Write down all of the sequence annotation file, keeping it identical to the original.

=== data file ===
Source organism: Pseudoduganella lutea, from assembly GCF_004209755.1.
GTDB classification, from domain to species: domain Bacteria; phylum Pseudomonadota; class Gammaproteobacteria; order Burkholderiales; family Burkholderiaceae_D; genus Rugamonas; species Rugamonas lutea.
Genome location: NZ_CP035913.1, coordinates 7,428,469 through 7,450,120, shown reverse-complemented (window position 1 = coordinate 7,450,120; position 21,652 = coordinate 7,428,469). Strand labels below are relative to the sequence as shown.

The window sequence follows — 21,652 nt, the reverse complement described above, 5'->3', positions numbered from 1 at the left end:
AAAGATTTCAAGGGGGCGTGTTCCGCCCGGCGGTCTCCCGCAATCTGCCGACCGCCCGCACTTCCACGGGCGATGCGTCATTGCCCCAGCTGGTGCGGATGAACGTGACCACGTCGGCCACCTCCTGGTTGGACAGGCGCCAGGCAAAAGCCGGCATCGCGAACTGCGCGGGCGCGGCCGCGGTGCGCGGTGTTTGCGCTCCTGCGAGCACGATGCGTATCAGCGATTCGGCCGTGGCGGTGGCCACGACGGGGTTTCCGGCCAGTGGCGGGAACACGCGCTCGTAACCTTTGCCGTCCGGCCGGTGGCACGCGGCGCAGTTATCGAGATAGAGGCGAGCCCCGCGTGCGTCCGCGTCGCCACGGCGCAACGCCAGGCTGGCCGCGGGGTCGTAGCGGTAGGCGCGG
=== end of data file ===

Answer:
Source organism: Pseudoduganella lutea, from assembly GCF_004209755.1.
GTDB classification, from domain to species: domain Bacteria; phylum Pseudomonadota; class Gammaproteobacteria; order Burkholderiales; family Burkholderiaceae_D; genus Rugamonas; species Rugamonas lutea.
Genome location: NZ_CP035913.1, coordinates 7,428,469 through 7,450,120, shown reverse-complemented (window position 1 = coordinate 7,450,120; position 21,652 = coordinate 7,428,469). Strand labels below are relative to the sequence as shown.

The window sequence follows — 21,652 nt, the reverse complement described above, 5'->3', positions numbered from 1 at the left end:
AAAGATTTCAAGGGGGCGTGTTCCGCCCGGCGGTCTCCCGCAATCTGCCGACCGCCCGCACTTCCACGGGCGATGCGTCATTGCCCCAGCTGGTGCGGATGAACGTGACCACGTCGGCCACCTCCTGGTTGGACAGGCGCCAGGCAAAAGCCGGCATCGCGAACTGCGCGGGCGCGGCCGCGGTGCGCGGTGTTTGCGCTCCTGCGAGCACGATGCGTATCAGCGATTCGGCCGTGGCGGTGGCCACGACGGGGTTTCCGGCCAGTGGCGGGAACACGCGCTCGTAACCTTTGCCGTCCGGCCGGTGGCACGCGGCGCAGTTATCGAGATAGAGGCGAGCCCCGCGTGCGTCCGCGTCGCCACGGCGCAACGCCAGGCTGGCCGCGGGGTCGTAGCGGTAGGCGCGG